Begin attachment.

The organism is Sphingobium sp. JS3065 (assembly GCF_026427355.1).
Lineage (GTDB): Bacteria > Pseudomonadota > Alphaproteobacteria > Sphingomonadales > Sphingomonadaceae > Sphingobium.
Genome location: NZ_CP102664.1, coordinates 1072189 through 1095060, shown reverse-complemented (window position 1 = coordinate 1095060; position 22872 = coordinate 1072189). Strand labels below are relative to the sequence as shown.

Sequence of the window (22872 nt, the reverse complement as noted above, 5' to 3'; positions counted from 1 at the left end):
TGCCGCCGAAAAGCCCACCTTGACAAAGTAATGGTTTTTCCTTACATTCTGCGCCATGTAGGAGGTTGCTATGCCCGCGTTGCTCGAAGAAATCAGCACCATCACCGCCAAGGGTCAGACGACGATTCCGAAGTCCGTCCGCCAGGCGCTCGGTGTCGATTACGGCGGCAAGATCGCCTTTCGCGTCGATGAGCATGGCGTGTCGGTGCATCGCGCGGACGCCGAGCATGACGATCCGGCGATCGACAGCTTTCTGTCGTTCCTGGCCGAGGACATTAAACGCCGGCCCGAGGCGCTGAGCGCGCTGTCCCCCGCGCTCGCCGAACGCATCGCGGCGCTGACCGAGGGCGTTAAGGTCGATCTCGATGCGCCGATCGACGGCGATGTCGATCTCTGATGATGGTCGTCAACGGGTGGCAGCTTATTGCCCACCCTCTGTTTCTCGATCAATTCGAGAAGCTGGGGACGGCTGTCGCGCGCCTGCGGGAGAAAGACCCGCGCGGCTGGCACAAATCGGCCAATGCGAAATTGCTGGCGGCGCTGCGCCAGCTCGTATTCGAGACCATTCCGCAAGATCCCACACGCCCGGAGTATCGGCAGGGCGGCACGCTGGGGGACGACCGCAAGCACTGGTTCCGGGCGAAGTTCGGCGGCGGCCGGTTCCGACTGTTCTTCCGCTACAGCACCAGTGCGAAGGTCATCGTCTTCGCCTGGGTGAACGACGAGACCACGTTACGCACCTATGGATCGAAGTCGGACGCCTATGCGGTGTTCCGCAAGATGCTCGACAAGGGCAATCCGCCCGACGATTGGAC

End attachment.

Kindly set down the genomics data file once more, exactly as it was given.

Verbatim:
The organism is Sphingobium sp. JS3065 (assembly GCF_026427355.1).
Lineage (GTDB): Bacteria > Pseudomonadota > Alphaproteobacteria > Sphingomonadales > Sphingomonadaceae > Sphingobium.
Genome location: NZ_CP102664.1, coordinates 1072189 through 1095060, shown reverse-complemented (window position 1 = coordinate 1095060; position 22872 = coordinate 1072189). Strand labels below are relative to the sequence as shown.

Sequence of the window (22872 nt, the reverse complement as noted above, 5' to 3'; positions counted from 1 at the left end):
TGCCGCCGAAAAGCCCACCTTGACAAAGTAATGGTTTTTCCTTACATTCTGCGCCATGTAGGAGGTTGCTATGCCCGCGTTGCTCGAAGAAATCAGCACCATCACCGCCAAGGGTCAGACGACGATTCCGAAGTCCGTCCGCCAGGCGCTCGGTGTCGATTACGGCGGCAAGATCGCCTTTCGCGTCGATGAGCATGGCGTGTCGGTGCATCGCGCGGACGCCGAGCATGACGATCCGGCGATCGACAGCTTTCTGTCGTTCCTGGCCGAGGACATTAAACGCCGGCCCGAGGCGCTGAGCGCGCTGTCCCCCGCGCTCGCCGAACGCATCGCGGCGCTGACCGAGGGCGTTAAGGTCGATCTCGATGCGCCGATCGACGGCGATGTCGATCTCTGATGATGGTCGTCAACGGGTGGCAGCTTATTGCCCACCCTCTGTTTCTCGATCAATTCGAGAAGCTGGGGACGGCTGTCGCGCGCCTGCGGGAGAAAGACCCGCGCGGCTGGCACAAATCGGCCAATGCGAAATTGCTGGCGGCGCTGCGCCAGCTCGTATTCGAGACCATTCCGCAAGATCCCACACGCCCGGAGTATCGGCAGGGCGGCACGCTGGGGGACGACCGCAAGCACTGGTTCCGGGCGAAGTTCGGCGGCGGCCGGTTCCGACTGTTCTTCCGCTACAGCACCAGTGCGAAGGTCATCGTCTTCGCCTGGGTGAACGACGAGACCACGTTACGCACCTATGGATCGAAGTCGGACGCCTATGCGGTGTTCCGCAAGATGCTCGACAAGGGCAATCCGCCCGACGATTGGAC